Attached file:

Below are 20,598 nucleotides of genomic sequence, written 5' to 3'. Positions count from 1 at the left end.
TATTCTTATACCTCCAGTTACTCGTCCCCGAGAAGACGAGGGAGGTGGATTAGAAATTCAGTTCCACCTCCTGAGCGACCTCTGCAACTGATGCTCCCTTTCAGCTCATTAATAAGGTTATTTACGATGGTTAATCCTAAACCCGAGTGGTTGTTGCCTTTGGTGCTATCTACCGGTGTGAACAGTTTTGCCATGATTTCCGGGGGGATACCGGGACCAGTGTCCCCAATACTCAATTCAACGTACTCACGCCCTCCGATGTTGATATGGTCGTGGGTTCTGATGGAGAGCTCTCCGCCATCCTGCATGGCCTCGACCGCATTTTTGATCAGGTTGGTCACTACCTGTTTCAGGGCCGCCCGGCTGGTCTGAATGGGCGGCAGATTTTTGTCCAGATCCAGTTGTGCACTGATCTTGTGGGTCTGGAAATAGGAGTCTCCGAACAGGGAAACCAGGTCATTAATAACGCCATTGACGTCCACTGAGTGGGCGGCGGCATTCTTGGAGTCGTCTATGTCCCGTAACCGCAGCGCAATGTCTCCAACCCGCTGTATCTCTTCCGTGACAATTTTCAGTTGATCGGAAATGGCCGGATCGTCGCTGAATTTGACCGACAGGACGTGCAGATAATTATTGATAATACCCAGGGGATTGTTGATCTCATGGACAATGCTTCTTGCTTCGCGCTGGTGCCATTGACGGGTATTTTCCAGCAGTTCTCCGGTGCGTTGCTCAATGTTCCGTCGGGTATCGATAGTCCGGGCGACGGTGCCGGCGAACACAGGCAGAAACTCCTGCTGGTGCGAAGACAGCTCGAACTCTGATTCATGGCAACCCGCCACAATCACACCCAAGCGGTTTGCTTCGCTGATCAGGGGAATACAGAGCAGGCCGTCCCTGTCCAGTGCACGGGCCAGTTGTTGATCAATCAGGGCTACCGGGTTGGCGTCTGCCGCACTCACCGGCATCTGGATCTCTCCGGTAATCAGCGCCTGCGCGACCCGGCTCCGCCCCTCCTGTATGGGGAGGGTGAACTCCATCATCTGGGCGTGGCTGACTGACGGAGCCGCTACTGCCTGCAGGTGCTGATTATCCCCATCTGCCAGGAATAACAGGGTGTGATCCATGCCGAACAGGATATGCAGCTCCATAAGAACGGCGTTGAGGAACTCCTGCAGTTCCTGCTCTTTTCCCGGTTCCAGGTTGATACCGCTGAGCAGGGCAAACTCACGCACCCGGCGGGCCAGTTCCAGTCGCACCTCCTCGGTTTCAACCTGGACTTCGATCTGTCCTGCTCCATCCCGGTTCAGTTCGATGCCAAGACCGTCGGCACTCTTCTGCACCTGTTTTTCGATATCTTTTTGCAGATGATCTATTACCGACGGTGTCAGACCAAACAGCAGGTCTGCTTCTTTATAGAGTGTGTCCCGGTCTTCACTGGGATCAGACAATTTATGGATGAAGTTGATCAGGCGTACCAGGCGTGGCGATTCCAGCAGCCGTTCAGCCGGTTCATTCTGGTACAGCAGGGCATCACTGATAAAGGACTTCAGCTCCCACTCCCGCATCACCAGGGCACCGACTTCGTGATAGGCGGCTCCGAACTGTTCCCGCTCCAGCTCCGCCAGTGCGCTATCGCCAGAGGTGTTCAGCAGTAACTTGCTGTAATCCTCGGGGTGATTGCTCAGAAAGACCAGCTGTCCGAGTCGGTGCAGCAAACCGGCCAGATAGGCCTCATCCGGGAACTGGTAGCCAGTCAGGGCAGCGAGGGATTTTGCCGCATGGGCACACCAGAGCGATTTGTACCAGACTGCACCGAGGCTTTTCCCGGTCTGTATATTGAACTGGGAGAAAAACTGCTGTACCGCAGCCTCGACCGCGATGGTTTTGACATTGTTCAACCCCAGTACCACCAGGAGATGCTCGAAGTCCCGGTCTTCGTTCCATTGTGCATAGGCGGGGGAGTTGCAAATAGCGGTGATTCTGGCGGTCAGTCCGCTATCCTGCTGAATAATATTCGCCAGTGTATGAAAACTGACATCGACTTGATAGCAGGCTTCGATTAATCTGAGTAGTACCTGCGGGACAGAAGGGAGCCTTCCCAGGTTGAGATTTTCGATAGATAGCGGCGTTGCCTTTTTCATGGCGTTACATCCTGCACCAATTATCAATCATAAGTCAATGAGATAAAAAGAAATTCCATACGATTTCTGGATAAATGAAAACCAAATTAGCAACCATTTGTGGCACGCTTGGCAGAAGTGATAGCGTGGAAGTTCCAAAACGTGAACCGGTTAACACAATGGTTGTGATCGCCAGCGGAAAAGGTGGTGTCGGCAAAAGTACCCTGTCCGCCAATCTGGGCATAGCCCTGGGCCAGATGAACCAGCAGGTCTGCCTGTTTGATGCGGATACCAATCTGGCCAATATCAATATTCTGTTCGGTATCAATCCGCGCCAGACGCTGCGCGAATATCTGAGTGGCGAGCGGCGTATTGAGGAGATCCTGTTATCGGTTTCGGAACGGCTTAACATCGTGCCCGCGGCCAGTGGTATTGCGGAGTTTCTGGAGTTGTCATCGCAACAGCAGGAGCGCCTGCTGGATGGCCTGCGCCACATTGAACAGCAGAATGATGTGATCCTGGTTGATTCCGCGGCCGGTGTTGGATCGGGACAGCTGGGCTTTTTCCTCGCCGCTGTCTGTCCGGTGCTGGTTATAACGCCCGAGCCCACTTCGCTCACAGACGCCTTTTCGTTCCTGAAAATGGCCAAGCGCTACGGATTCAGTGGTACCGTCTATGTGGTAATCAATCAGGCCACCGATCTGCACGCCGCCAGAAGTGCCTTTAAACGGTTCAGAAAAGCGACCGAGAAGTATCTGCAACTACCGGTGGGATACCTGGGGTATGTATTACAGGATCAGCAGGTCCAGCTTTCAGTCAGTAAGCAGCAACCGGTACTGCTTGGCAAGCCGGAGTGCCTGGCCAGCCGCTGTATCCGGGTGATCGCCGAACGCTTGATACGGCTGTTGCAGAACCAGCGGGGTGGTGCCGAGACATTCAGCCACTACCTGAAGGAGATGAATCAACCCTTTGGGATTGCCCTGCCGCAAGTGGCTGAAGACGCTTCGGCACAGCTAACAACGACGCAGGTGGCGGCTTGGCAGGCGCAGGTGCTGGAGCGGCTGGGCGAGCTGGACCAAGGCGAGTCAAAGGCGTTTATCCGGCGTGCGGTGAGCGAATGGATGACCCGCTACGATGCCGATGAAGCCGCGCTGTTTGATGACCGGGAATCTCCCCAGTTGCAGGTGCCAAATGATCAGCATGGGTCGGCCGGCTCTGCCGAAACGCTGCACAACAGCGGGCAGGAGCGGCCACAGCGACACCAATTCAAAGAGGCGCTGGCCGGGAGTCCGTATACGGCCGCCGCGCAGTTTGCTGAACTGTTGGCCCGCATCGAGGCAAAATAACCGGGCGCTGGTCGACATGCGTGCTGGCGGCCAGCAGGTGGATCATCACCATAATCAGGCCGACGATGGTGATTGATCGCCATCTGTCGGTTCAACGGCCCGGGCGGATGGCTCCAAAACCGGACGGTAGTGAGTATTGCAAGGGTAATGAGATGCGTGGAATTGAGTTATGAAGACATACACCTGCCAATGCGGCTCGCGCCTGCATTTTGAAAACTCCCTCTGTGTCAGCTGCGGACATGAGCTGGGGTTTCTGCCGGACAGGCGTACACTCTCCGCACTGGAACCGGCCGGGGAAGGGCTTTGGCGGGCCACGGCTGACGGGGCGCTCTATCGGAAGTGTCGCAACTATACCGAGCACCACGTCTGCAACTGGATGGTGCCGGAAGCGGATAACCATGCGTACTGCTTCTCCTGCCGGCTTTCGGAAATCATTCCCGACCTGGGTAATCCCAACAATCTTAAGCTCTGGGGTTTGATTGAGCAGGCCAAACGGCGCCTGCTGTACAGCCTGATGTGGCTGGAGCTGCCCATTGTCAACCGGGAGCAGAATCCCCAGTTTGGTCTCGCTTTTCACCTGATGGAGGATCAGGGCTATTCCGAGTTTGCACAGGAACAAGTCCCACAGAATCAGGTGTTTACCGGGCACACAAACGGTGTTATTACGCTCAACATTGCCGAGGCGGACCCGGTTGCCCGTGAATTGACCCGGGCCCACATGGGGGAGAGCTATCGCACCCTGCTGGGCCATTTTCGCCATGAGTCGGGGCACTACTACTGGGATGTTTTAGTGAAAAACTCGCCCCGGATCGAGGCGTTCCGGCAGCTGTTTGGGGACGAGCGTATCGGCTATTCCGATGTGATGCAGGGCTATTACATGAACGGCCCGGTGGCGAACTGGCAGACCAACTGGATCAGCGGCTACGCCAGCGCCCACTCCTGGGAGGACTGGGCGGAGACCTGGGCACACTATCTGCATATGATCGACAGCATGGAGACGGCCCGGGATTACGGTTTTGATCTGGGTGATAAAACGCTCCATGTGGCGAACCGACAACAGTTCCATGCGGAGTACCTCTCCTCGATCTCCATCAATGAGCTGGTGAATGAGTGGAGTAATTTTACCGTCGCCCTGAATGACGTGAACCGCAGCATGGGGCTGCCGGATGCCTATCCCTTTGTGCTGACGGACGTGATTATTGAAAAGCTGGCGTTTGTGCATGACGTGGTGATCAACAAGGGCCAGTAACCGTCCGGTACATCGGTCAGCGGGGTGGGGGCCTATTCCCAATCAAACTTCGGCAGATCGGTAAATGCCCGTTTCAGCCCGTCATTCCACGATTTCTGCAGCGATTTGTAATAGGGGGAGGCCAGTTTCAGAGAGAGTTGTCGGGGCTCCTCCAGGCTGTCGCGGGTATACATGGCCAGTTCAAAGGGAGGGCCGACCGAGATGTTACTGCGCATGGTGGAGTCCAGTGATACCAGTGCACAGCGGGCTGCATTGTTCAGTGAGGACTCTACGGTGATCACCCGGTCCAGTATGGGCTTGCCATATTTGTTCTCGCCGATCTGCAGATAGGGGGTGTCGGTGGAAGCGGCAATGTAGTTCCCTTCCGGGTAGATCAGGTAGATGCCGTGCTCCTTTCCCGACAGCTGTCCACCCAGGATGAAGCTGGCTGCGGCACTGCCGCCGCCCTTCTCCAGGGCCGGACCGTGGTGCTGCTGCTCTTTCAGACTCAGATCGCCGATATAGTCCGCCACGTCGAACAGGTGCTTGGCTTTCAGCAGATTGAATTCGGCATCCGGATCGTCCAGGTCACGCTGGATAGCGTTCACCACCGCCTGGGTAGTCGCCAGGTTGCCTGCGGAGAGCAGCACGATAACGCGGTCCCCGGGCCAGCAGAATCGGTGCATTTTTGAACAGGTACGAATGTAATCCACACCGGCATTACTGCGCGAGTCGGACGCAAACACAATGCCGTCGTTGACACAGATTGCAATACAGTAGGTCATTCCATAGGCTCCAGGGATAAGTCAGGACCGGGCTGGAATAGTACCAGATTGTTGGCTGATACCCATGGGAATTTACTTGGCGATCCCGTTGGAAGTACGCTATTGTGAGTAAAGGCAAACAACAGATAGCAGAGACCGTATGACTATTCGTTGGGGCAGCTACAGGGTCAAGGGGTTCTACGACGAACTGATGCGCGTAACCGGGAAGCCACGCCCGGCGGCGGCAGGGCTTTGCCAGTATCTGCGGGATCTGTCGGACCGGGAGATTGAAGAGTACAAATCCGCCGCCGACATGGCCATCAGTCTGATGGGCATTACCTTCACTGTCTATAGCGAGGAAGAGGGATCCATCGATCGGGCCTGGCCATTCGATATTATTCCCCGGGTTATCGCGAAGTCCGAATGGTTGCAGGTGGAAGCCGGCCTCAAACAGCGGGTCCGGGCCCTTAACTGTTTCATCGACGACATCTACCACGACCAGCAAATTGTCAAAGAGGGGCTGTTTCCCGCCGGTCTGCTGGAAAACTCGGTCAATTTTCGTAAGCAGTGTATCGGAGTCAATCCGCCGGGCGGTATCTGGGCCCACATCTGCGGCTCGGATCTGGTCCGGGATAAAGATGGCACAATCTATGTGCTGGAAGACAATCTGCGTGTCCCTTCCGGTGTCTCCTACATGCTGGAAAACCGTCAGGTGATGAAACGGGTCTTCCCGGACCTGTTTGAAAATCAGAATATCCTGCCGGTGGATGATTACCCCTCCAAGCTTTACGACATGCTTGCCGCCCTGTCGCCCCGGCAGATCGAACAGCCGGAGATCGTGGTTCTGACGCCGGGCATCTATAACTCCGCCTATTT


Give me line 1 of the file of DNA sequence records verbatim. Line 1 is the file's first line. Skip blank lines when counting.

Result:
Below are 20,598 nucleotides of genomic sequence, written 5' to 3'. Positions count from 1 at the left end.